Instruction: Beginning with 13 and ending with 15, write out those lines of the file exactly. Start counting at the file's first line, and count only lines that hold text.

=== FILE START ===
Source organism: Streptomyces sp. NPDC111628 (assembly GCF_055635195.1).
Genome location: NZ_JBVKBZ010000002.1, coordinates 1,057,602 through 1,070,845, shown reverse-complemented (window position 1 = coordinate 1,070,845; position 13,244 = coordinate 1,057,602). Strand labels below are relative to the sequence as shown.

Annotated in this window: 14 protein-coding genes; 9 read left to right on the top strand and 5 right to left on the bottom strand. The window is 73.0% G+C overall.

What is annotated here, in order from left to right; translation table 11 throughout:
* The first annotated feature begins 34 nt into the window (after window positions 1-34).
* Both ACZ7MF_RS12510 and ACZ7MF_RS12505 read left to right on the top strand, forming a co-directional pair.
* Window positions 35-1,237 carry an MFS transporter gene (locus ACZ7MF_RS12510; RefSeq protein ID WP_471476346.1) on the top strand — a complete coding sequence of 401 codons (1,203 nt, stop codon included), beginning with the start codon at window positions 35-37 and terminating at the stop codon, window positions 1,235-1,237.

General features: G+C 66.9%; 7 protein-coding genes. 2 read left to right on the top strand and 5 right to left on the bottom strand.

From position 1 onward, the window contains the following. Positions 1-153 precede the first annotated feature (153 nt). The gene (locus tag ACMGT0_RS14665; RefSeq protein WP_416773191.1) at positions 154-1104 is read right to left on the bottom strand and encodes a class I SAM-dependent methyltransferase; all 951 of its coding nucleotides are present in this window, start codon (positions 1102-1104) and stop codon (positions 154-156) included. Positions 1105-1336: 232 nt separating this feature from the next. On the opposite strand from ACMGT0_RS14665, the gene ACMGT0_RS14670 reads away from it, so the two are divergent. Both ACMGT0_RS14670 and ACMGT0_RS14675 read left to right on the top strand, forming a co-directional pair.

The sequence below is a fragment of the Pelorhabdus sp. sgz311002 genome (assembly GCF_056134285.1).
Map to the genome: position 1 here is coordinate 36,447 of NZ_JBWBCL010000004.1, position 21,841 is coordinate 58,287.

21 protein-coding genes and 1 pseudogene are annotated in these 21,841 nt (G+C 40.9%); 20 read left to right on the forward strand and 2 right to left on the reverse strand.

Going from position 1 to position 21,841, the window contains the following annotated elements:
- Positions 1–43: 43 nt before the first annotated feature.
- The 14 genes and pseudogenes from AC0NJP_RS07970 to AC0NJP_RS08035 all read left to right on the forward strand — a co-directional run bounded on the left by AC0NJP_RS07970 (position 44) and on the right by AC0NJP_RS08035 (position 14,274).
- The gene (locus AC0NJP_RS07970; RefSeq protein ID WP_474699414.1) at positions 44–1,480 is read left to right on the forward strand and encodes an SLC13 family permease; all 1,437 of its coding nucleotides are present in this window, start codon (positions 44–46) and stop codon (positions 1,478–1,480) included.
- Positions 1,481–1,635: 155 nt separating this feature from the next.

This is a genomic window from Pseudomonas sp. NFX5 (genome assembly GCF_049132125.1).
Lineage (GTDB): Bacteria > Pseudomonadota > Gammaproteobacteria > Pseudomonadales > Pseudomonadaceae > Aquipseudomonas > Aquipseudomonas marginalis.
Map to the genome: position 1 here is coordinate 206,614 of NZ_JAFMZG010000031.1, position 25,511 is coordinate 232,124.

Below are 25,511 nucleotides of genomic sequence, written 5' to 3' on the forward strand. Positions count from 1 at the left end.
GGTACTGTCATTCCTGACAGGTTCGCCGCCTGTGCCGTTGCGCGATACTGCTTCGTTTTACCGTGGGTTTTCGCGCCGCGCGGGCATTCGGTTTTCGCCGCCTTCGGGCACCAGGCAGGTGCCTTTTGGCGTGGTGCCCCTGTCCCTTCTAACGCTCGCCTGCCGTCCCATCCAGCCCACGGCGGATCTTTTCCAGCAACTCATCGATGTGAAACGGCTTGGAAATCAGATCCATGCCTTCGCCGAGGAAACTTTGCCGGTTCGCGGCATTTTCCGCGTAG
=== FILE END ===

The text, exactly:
Going from position 1 to position 21,841, the window contains the following annotated elements:
- Positions 1–43: 43 nt before the first annotated feature.
- The 14 genes and pseudogenes from AC0NJP_RS07970 to AC0NJP_RS08035 all read left to right on the forward strand — a co-directional run bounded on the left by AC0NJP_RS07970 (position 44) and on the right by AC0NJP_RS08035 (position 14,274).